Mechanosensitive structures in epithelial integrity

Force-producing actomyosin bundles are required for the maintenance of intracellular tension at cell-cell junctions and cell-substrate interface of immotile epithelial sheets. Through their connections to both integrin-and cadherin-based cell adhesion sites, these mechanosensitive structures also sense changes in their physical environment and adjust cellular contractility in order to maintain a force-equilibrium with the surroundings. During neoplastic progression, abnormal regulation of these mechanosensitive structures may cause a force-imbalance between the cell and its environment, possibly creating favourable conditions for the transformed cells to escape from the primary tumor site. In our research, we are focusing on the mechanosensitive signaling pathways that regulate the assembly and maintenance of actomyosin structures and trying to find out how alterations in these pathways triggers scattering of the transformed epithelial cells. Additionally, we are trying to understand how the detached cancer cells utilize these aberrantly regulated actin-based structures in intruding to the surrounding tissues. In these studies we utilize several human and canine cell lines and manipulation of 2D and 3D cultures combined with advanced imaging methods.

In the image: MDCK, canine kidney epithelial monolayer, Actin-blue, P-MLC-green, DAPI-red


In­ter­play with stromal and epithelial cells

Currently it is understood that cancer cells do not invade without the help of their stroma. Stromal cells undergo significant changes in their gene-expression profiles along cancer progression, signal abnormally to epithelial cells and may modify the micro-environment more permissive to cancer cell invasion. This abnormal stromal impact may induce invasive cellular features in transformed cells through their actomyosin machinery. We are currently investigating the role of stromal adipocytes in this process. Despite the fact that these cells are the most abundant cells in the mammary gland and excess adipose tissue has a clear connection to breast cancer progression, these cells are still understudied. Besides cancer progression, obesity is linked to several other disease and these studies could also reveal links in between adipose-derived signaling and other pathological conditions. In our studies we utilize both human cell lines and canine-derived adipose tissue samples, advanced 3D cultures combined with imaging as well as proteomic screens.


In the Image: Primary carcinosarcoma sample from the mammary gland of canine, containing epithelial cell population and fibroblasts


Bio­phys­ical changes of the microenvironment in disease progression

Altered biophysical features of the extracellular matrix, such as increased stiffness, changes in the composition and architectural features of the matrix, are associated with several common diseases. Tissue homeostasis, due to abnormal stroma, is for example linked to invasive carcinomas, cardiovascular diseases, airway diseases and fibrosis. In most solid tumors cancer cells are exposed to major stiffening of the stroma. Rigid environment may activate specific mechanosensitive pathways with subsequent alterations in the actomyosin bundles. As increasing stiffness strongly correlates with the development of invasive breast cancer, biophysical environment could promote invasive disease through the generation of abnormal cellular forces. In our studies, we aim in understanding how specific changes in the biophysical cell microenvironment plays a role in the regulation of force-producing actomyosin bundles and how they could be linked to scattering of the epithelial cells. Althoug we utilize human and canine mammary epithelial material in these studies, the impact of stromal changes in the maintenance of epithelial homeostasis most likely has overlapping features in distinct tissues. In the experiments we utilize shape-and stiffness-determined 3D culture setups, which allows us to manipulate specific mechanical features in the culture environment.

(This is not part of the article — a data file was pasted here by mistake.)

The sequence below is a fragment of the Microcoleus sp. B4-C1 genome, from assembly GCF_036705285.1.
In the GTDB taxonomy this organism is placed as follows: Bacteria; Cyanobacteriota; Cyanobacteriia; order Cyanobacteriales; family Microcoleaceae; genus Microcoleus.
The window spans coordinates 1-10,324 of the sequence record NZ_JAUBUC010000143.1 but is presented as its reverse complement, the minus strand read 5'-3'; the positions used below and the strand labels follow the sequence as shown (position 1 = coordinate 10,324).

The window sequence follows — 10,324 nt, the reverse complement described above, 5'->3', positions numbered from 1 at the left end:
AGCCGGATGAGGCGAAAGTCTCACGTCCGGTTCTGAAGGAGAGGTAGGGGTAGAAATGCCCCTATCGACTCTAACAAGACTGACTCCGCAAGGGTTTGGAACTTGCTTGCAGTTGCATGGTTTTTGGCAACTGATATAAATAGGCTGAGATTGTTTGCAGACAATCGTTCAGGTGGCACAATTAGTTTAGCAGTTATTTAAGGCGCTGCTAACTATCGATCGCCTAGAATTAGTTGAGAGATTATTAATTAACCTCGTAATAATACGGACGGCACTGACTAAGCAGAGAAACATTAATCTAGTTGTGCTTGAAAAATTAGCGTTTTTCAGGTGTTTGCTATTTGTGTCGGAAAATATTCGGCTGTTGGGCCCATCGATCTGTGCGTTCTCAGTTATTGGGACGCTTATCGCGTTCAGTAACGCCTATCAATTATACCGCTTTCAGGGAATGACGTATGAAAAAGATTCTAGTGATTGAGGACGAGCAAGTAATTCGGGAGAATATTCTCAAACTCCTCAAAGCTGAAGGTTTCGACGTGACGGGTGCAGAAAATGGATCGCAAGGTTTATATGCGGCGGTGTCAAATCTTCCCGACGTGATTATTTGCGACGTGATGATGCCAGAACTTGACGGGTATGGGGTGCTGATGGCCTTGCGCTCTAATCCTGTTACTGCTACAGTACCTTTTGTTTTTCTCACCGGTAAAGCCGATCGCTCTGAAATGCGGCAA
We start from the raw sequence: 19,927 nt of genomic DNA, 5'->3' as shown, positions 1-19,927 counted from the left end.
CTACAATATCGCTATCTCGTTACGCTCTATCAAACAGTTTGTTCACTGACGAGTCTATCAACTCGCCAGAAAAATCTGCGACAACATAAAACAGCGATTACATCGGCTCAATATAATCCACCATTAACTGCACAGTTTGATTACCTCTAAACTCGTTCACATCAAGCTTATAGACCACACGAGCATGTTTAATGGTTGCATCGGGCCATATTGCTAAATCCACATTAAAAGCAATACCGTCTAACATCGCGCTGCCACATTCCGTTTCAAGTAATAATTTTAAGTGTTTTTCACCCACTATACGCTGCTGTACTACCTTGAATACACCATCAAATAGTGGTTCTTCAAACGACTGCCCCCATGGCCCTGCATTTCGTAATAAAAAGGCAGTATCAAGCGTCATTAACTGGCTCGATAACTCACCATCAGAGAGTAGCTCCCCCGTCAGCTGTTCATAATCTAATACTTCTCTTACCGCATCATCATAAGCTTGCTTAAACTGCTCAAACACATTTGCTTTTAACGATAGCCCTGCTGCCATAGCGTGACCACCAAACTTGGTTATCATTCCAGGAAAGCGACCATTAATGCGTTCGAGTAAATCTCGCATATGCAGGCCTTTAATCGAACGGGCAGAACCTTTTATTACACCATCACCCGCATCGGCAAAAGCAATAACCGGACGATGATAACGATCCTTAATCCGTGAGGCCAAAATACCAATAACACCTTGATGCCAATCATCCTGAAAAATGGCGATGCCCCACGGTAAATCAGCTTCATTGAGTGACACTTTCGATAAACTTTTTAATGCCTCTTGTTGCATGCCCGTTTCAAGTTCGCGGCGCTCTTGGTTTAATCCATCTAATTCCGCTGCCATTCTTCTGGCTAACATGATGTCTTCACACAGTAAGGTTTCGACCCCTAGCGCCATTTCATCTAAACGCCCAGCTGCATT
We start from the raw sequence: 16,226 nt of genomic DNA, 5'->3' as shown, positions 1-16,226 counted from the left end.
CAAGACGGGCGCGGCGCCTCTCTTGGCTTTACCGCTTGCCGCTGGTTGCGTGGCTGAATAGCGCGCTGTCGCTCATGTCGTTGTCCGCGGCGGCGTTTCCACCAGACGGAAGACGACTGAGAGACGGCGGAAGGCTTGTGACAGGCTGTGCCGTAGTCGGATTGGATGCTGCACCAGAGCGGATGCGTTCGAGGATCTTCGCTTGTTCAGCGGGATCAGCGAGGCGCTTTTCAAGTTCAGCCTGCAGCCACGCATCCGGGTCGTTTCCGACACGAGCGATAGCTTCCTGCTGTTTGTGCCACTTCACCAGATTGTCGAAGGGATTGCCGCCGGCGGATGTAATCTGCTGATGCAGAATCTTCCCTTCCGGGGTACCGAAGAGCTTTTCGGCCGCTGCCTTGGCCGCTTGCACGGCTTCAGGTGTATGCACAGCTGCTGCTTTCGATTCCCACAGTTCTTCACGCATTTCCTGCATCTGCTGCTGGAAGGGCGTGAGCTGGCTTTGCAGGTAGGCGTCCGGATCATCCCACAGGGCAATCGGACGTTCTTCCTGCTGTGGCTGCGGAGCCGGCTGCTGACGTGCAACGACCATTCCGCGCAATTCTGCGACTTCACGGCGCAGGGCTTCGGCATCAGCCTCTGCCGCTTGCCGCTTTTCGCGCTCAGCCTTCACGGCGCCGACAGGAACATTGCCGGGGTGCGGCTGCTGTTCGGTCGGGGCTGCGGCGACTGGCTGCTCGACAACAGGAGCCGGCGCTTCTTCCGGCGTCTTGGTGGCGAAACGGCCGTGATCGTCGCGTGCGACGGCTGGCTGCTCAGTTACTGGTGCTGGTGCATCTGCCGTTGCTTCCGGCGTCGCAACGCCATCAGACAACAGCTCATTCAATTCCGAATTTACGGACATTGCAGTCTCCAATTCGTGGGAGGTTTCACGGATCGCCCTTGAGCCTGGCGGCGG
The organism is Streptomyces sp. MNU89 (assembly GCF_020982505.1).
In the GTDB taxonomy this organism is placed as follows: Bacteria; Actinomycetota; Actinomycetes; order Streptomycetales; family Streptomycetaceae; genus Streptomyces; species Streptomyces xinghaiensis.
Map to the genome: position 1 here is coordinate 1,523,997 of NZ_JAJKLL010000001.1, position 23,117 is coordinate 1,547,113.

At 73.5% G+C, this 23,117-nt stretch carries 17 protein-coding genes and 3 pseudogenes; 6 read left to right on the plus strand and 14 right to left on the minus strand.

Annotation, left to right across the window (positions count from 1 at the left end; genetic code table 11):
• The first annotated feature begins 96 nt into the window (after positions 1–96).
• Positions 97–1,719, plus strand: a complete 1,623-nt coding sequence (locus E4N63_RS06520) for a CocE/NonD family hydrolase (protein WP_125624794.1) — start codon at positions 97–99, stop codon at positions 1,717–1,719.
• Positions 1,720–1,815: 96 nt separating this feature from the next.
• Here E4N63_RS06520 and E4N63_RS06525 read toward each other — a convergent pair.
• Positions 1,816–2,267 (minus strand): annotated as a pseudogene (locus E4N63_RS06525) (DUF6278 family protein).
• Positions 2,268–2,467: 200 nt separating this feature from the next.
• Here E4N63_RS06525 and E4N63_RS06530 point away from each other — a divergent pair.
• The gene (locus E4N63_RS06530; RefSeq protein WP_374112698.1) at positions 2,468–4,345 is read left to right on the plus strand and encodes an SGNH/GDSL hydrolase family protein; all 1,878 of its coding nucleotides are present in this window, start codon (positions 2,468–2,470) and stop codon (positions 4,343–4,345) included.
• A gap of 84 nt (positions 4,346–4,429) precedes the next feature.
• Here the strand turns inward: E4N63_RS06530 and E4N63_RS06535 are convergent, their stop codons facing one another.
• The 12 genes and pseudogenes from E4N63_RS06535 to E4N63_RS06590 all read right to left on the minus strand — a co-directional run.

In the Image: Mammary spheroids formed by breast epithelial cells in compliant matrix

Myoepithelial cells in the maintenance of tubular homeostasis

Tubular tissue structures such as airways, gastrointestinal tract, vasculature, and exocrine glands are involved in a number of highly pathological conditions. In vivo, these tubular structures are maintained by mechanical features of the outer cell layer consisting of smooth muscle- or myoepithelial cells. This contractile layer is controlled by mechanotransduction pathways that themselves are coordinated by the physical changes both in the luminal and stromal compartments. Our studies on mammary myoepithelial cells aim in deeper understanding on the molecular mechanisms that determine the response of this contractile layer upon physical cues from the environment: How is the mechanotransduction machinery activated and how is the cytoskeletal network responding to maintain tubular homeostasis. As myoepithelial cells have been suggested to constrain spreading of luminal carcinoma cells, our studies with patient samples may reveal important mechanical changes within the myoepithelial layer that makes it permissive to invasion. Additionally, the principle mechanisms regulating different tubular structures are most likely overlapping and these studies may also shed a light on the homeostasis of other tubular systems. In these studies we utilize human primary myoepithelial cells as well as canine patient material from different stages of mammary carcinomas, advanced 3D culture setups and imaging.

In the image: Smooth muscle actin (SMA) staining of a paraffin-embedded normal canine mammary gland tissue slice